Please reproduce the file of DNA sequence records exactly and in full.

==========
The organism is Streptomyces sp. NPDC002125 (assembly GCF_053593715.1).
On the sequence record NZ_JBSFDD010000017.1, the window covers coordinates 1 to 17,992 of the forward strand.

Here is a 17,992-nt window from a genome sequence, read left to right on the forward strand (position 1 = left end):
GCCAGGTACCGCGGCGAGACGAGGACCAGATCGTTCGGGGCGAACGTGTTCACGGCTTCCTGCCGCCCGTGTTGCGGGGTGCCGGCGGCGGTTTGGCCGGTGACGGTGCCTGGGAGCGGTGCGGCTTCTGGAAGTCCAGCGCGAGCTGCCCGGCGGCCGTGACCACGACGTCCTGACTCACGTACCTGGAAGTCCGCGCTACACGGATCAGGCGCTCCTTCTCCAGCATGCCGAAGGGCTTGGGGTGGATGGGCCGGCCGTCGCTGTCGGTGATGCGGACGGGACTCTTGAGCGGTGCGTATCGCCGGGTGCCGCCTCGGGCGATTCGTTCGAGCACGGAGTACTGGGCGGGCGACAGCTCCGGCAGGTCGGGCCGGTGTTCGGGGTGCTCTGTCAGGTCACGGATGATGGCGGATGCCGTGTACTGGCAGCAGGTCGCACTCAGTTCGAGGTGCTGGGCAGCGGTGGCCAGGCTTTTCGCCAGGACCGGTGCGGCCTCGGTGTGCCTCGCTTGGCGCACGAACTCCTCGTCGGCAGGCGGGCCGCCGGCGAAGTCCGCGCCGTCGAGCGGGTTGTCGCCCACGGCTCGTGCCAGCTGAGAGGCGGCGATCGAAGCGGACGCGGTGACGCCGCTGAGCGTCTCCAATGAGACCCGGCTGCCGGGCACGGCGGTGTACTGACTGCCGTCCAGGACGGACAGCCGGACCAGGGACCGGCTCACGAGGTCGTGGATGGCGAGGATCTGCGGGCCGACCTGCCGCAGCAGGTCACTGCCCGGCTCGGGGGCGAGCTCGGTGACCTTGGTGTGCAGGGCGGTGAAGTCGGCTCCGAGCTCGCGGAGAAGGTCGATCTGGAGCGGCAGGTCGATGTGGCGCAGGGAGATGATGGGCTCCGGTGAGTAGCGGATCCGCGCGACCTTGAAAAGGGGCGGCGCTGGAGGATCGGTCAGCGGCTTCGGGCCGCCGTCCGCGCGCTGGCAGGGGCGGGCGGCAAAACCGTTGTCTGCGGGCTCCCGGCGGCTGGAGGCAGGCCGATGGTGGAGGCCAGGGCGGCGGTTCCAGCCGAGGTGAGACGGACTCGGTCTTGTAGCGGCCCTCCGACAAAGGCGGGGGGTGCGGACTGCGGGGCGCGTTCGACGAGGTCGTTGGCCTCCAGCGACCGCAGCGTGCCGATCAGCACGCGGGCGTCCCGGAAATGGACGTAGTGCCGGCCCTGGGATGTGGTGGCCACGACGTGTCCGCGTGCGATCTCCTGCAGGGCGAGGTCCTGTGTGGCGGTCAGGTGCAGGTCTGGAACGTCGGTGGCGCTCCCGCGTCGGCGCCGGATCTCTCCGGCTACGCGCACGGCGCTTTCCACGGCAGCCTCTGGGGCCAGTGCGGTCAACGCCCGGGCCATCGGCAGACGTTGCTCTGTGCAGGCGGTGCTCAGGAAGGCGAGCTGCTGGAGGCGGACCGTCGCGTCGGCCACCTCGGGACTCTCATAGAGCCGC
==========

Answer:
The organism is Streptomyces sp. NPDC002125 (assembly GCF_053593715.1).
On the sequence record NZ_JBSFDD010000017.1, the window covers coordinates 1 to 17,992 of the forward strand.

Here is a 17,992-nt window from a genome sequence, read left to right on the forward strand (position 1 = left end):
GCCAGGTACCGCGGCGAGACGAGGACCAGATCGTTCGGGGCGAACGTGTTCACGGCTTCCTGCCGCCCGTGTTGCGGGGTGCCGGCGGCGGTTTGGCCGGTGACGGTGCCTGGGAGCGGTGCGGCTTCTGGAAGTCCAGCGCGAGCTGCCCGGCGGCCGTGACCACGACGTCCTGACTCACGTACCTGGAAGTCCGCGCTACACGGATCAGGCGCTCCTTCTCCAGCATGCCGAAGGGCTTGGGGTGGATGGGCCGGCCGTCGCTGTCGGTGATGCGGACGGGACTCTTGAGCGGTGCGTATCGCCGGGTGCCGCCTCGGGCGATTCGTTCGAGCACGGAGTACTGGGCGGGCGACAGCTCCGGCAGGTCGGGCCGGTGTTCGGGGTGCTCTGTCAGGTCACGGATGATGGCGGATGCCGTGTACTGGCAGCAGGTCGCACTCAGTTCGAGGTGCTGGGCAGCGGTGGCCAGGCTTTTCGCCAGGACCGGTGCGGCCTCGGTGTGCCTCGCTTGGCGCACGAACTCCTCGTCGGCAGGCGGGCCGCCGGCGAAGTCCGCGCCGTCGAGCGGGTTGTCGCCCACGGCTCGTGCCAGCTGAGAGGCGGCGATCGAAGCGGACGCGGTGACGCCGCTGAGCGTCTCCAATGAGACCCGGCTGCCGGGCACGGCGGTGTACTGACTGCCGTCCAGGACGGACAGCCGGACCAGGGACCGGCTCACGAGGTCGTGGATGGCGAGGATCTGCGGGCCGACCTGCCGCAGCAGGTCACTGCCCGGCTCGGGGGCGAGCTCGGTGACCTTGGTGTGCAGGGCGGTGAAGTCGGCTCCGAGCTCGCGGAGAAGGTCGATCTGGAGCGGCAGGTCGATGTGGCGCAGGGAGATGATGGGCTCCGGTGAGTAGCGGATCCGCGCGACCTTGAAAAGGGGCGGCGCTGGAGGATCGGTCAGCGGCTTCGGGCCGCCGTCCGCGCGCTGGCAGGGGCGGGCGGCAAAACCGTTGTCTGCGGGCTCCCGGCGGCTGGAGGCAGGCCGATGGTGGAGGCCAGGGCGGCGGTTCCAGCCGAGGTGAGACGGACTCGGTCTTGTAGCGGCCCTCCGACAAAGGCGGGGGGTGCGGACTGCGGGGCGCGTTCGACGAGGTCGTTGGCCTCCAGCGACCGCAGCGTGCCGATCAGCACGCGGGCGTCCCGGAAATGGACGTAGTGCCGGCCCTGGGATGTGGTGGCCACGACGTGTCCGCGTGCGATCTCCTGCAGGGCGAGGTCCTGTGTGGCGGTCAGGTGCAGGTCTGGAACGTCGGTGGCGCTCCCGCGTCGGCGCCGGATCTCTCCGGCTACGCGCACGGCGCTTTCCACGGCAGCCTCTGGGGCCAGTGCGGTCAACGCCCGGGCCATCGGCAGACGTTGCTCTGTGCAGGCGGTGCTCAGGAAGGCGAGCTGCTGGAGGCGGACCGTCGCGTCGGCCACCTCGGGACTCTCATAGAGCCGC